The following responses in burgundy type is the responses in full of how the Australian consular assistance provided by the Department of Foreign Affairs and Trade in the hypothetical case of:
An Australian citizen is employed legally abroad and has deductions for that countries compulsory social welfare scheme deducted from his salary but the employer does not remit this to the social welfare fund.
The employer becomes seriously ill but is not covered for free hospital care because the employer failed to make compulsory payments. The family make payments but run out of money and move the patient to a cheaper hospital.
The local embassy is advised their foreign citizen is extremely ill and receiving a questionable standard of medical care.
1. Would Australian embassy officials raise the employment protection rights of Australian workers with the foreign government?
It is unlikely we would raise this issue with a foreign government on behalf of one individual. Private employment disputes are outside the scope of our Consular Services Charter. We would recommend the person seeks professional legal advice on his employment conditions.
We would assist by providing a list of local English-speaking lawyers. However if there was an obvious trend and we were receiving information of more cases on a similar vein, we would raise our concerns with the foreign government at an appropriate level. We have bilateral consular consultations with some of our key consular partners, and this would be an appropriate forum to raise this kind of issue.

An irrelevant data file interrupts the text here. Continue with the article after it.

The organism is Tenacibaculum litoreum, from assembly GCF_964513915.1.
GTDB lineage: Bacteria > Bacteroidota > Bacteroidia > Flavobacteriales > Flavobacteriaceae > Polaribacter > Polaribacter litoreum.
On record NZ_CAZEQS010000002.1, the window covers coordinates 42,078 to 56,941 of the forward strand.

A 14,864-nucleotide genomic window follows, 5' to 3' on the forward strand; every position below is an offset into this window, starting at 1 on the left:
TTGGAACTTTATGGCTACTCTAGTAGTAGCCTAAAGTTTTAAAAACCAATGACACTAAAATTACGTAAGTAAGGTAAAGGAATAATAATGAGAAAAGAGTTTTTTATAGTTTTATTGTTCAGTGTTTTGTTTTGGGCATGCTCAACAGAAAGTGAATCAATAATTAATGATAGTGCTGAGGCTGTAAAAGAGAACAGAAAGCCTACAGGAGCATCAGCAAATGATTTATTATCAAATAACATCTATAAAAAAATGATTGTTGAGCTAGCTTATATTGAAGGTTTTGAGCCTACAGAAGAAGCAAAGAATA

2. Approximately how long after being notified that an Australian citizen is in distress would local consular staff organize a face-to-face meeting to investigate for themselves?
Depending on the nature of the consular case, we would arrange a visit as soon as practical, for example in cases of hospitalisation or arrest we would arrange to visit as soon as possible, depending on the location of the person.
If we weren’t able to see them immediately we would attempt to contact them by other means (ie phone) to establish their welfare and determine the best way to assist them.
In places where we have no mission, depending on the location of the person, we may be able to call on the assistance of an Australian Honorary Consul to make contact with the person, and in other locations consular assistance is provided to Australians by the Canadians.
3. Would a telephone call to the sick citizen be considered adequate consular assistance – especially if repeated alerts were being provided that the citizen was gravely ill and deteriorating?
In cases where we are notified that an Australian is gravely ill, and was seeking consular assistance, we would make every attempt to contact them. We would normally attempt to visit them, depending on their location.
4. If this Australian citizen was going to be evicted from a hospital due to lack of insurance cover that should have been provided by the employer, how would embassy staff react?
Consular staff would assist the client to explore every possible avenue to raise the money to cover their hospital costs. This would include – with the client’s permission – contacting friends, family and others who may be able to provide assistance. We would also continue to encourage the client to engage a lawyer, to pursue their case legally with their employer.
In general the overall Australian Government consular assistance protocols are not significantly different to the UK Government policy, with the the exception being the Australian response to questions two and three.
The owner of this website can personally attest to numerous first-hand experiences and observations where DFAT staff in foreign missions globally have provided Australian Government consular assistance to him and others in arduous and often remote locations and or conditions.